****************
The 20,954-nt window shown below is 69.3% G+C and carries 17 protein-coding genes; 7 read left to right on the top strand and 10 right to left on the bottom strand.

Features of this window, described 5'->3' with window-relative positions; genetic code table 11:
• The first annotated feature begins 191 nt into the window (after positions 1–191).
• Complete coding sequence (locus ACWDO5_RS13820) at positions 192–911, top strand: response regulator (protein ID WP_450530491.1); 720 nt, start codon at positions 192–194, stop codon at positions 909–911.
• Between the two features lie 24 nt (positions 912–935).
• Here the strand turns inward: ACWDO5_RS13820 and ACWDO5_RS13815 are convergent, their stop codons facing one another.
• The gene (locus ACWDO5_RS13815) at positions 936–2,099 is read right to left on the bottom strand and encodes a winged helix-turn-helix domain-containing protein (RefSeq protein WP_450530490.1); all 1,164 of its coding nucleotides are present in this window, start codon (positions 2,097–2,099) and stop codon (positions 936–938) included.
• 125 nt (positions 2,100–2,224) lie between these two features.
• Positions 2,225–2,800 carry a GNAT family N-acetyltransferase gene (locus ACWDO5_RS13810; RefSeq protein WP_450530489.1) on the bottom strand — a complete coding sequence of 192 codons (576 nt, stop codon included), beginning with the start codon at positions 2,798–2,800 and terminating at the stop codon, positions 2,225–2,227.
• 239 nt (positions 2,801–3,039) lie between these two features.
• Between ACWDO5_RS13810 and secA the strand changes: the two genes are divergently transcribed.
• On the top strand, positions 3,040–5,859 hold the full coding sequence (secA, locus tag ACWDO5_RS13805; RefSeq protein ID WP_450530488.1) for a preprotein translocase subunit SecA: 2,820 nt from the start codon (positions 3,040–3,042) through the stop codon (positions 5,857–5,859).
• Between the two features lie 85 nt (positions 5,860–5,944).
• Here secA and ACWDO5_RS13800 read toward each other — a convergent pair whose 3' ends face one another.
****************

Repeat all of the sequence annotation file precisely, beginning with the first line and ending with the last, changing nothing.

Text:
The 20,954-nt window shown below is 69.3% G+C and carries 17 protein-coding genes; 7 read left to right on the top strand and 10 right to left on the bottom strand.

Features of this window, described 5'->3' with window-relative positions; genetic code table 11:
• The first annotated feature begins 191 nt into the window (after positions 1–191).
• Complete coding sequence (locus ACWDO5_RS13820) at positions 192–911, top strand: response regulator (protein ID WP_450530491.1); 720 nt, start codon at positions 192–194, stop codon at positions 909–911.
• Between the two features lie 24 nt (positions 912–935).
• Here the strand turns inward: ACWDO5_RS13820 and ACWDO5_RS13815 are convergent, their stop codons facing one another.
• The gene (locus ACWDO5_RS13815) at positions 936–2,099 is read right to left on the bottom strand and encodes a winged helix-turn-helix domain-containing protein (RefSeq protein WP_450530490.1); all 1,164 of its coding nucleotides are present in this window, start codon (positions 2,097–2,099) and stop codon (positions 936–938) included.
• 125 nt (positions 2,100–2,224) lie between these two features.
• Positions 2,225–2,800 carry a GNAT family N-acetyltransferase gene (locus ACWDO5_RS13810; RefSeq protein WP_450530489.1) on the bottom strand — a complete coding sequence of 192 codons (576 nt, stop codon included), beginning with the start codon at positions 2,798–2,800 and terminating at the stop codon, positions 2,225–2,227.
• 239 nt (positions 2,801–3,039) lie between these two features.
• Between ACWDO5_RS13810 and secA the strand changes: the two genes are divergently transcribed.
• On the top strand, positions 3,040–5,859 hold the full coding sequence (secA, locus tag ACWDO5_RS13805; RefSeq protein ID WP_450530488.1) for a preprotein translocase subunit SecA: 2,820 nt from the start codon (positions 3,040–3,042) through the stop codon (positions 5,857–5,859).
• Between the two features lie 85 nt (positions 5,860–5,944).
• Here secA and ACWDO5_RS13800 read toward each other — a convergent pair whose 3' ends face one another.